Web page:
: CT or USG guided Transduodenal Bx. tumors • to screen patients with vague symptoms or those in high-risk groups has not been shown to be useful in detecting early disease CA 19-9 can also be elevated in patients with cholangitis and jaundice Extremely high levels usually indicate unresectable and/or metastatic disease Imaging studies: US : solid or cystic tumor CT : usually appears as a hypodense mass with poorly demarcated edges MRI EUS: permits better visualization of nodal structures and allows for determination of the depth of invasion ERCP: particularly helpful in evaluating patients with obstructive jaundice without a detectable mass on CT or MRI PET(Positron emission tomography) o may be of value in diagnosing small pancreatic tumors that escape CT or MRI detection The Role of Biopsy: Percutaneous Bx.Blood Tests: Obstructive juandice : Head lesions Elevated bilirubin and Alkaline phosphatase CEA. : EUS guided Unresectable lesion : o Usually required before chemoradiation therapy of unresectable pancreatic tumors or neoadjuvant treatment of resectable tumors Resectable lesion: o positive biopsy merely confirms the decision for resection and a negative biopsy is inconclusive o most surgeons would not recommend routine preoperative biopsy for confirmation of the diagnosis o 5% to 10% of patients undergoing resection for suspected cancer will be found to have benign lesions . potentially curable. CA 19-9 two most widely used pancreatic cancer serum markers frequently elevated in patients with advanced disease often normal with early.
Staging of Pancreatic Cancer: Stages 1 and 2 cancers amenable to resection 5 year survival rate : 10 ~ 20 % Poor prognostic signs aneuploidy large tumor size (T2) the presence of positive regional nodes (N1) incomplete resection at the pancreatic or retroperitoneal margin Stages 3 and 4 cancers considered to be unresectable mean survival • stage 3 : 8 ~ 12 months • stage 4 : 3 ~ 6 months .
total pancreatectomy along with possible major venous resection can result in increased long-term patient survival ? a prolonged delay in the return of gastrointestinal function and. PPPD(Pylorus preserving pancreaticoduodenectomy o Similar survival rate. and uncinate process of the pancreas account for approximately 70% of pancreatic tumors Pancreaticoduodenectomy(PD) vs. which has a structure that resembles motilin. on occasion. similar morbidity o PPPD is technically easier and faster. neck. with incapacitating and persistent diarrhea Complications of Pancreaticoduodenectomy: Operative mortality : 2% to 4% Intra-abdominal abscesses Anastomotic leaks (pancreatic fistula) o 15% to 20% o Usually heal within several weeks with adequate drainage o Prophylactic somatostatin analogue : not beneficial Delayed gastric emptying o 15% to 40% o almost always resolves with time(several weeks/months) o the result of removing the cells in the duodenum that secrete the promotility hormone motilin o Erythromycin. but it may be associated with a higher incidence of and more prolonged delayed gastric emptying. acts as an agonist at motilin receptors and has been used to treat these patients Pancreatic malabsorption and steatorrhea->(excess fat in feces) o common long-term problems . o Reconstruction Pancreaticojejunostomy (PJ) Hepaticojejunostomy (HJ) Gastrojejunostomy (standard Whipple) or duodenojejunostomy (pyloruspreserving Whipple) Extended Pancreaticoduodenectomy extensive retroperitoneal lymphadenectomy and in some cases.Surgery for Pancreatic Head and Uncinate Process Tumors: Tumors of the head.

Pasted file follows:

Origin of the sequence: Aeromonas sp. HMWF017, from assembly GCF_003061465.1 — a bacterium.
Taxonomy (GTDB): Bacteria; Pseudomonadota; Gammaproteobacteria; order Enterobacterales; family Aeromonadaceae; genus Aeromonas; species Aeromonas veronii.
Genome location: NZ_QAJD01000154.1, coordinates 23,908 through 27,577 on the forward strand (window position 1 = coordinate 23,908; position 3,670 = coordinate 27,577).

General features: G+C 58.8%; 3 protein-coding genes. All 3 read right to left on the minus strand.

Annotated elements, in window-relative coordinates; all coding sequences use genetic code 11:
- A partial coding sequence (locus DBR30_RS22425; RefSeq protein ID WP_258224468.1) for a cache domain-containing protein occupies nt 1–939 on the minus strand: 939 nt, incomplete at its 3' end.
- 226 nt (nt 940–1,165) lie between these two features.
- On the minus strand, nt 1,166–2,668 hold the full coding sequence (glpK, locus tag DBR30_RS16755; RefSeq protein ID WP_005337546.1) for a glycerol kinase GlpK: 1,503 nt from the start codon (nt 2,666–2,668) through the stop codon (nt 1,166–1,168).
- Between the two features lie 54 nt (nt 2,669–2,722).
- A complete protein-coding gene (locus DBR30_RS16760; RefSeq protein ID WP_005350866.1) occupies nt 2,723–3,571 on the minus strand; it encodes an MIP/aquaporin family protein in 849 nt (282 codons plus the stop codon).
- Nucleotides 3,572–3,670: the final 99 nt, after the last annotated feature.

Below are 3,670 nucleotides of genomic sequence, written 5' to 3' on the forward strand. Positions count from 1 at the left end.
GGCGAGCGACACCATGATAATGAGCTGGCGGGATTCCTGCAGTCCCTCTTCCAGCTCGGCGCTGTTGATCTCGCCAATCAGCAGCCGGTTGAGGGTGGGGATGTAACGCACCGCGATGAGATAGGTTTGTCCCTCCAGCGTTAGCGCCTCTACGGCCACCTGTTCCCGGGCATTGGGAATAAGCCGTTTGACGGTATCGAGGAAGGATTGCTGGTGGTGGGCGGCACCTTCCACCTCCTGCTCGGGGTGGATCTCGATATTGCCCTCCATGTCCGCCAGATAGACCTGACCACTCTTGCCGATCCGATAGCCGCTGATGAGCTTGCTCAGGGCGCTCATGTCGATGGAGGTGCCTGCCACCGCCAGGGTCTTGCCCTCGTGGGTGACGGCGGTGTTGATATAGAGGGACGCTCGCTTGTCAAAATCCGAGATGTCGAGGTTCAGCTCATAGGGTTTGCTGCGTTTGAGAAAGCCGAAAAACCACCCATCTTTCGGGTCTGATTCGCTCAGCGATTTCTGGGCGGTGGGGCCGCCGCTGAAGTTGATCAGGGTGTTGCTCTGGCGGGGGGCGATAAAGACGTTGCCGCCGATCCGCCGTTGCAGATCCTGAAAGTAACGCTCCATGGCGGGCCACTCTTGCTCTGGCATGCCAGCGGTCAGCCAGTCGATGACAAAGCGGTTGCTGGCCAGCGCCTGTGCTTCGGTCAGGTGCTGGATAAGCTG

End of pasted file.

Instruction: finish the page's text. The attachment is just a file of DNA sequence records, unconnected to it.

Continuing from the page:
by itself. nerves. Only 10% of cancers involving the tail or body of the pancreas are resectable at the time of diagnosis o have already metastasized to distant sites or extended locally to involve nodes. US guided celiac plexus block o Intraoperative celiac plexus block . Endoscopic biliary stent(plastic or metallic) o Choledochojejunostomy Duodenal obstruction o Endoscopic placement of expandable endoluminal metal stent o Gastrojejunostomy Cancer pain o Painkiller. o Involvement of the splenic/superior mesenteric vein confluence generally precludes resection. Biliary tract obstruction o PTBD. is not a sign of nonresectability. Complications of distal pancreatectomy o Subphrenic abscess(5~10%). or major vessels by the time of diagnosis o Splenic vein involvement is common and. pancreatic duct leak(20%) o Usually nonoperatively managable Appleby operation: Indication for operation!!! Palliative Management of Pancreatic Cancer: Most of symptoms experienced by patients with unresectable pancreatic cancer can be relieved by nonsurgical means.
Chemoradiation therapy: Recurrent or unresectable disease: o Radiation therapy + (5-FU or Gemcitabine) Adjuvant Chemoradiation : o Gastrointestinal Tumor Study Group(GITSG) 1985 the combination of 5-fluorouracil with radiation therapy could increase the 2-year survival rate for patients with tumor-free resection margins from 18% to 43% o European Study Group for Pancreatic Cancer 2004 A survival benefit was observed for those undergoing chemotherapy alone but not for those receiving either radiation therapy alone or combined chemoradiotherapy .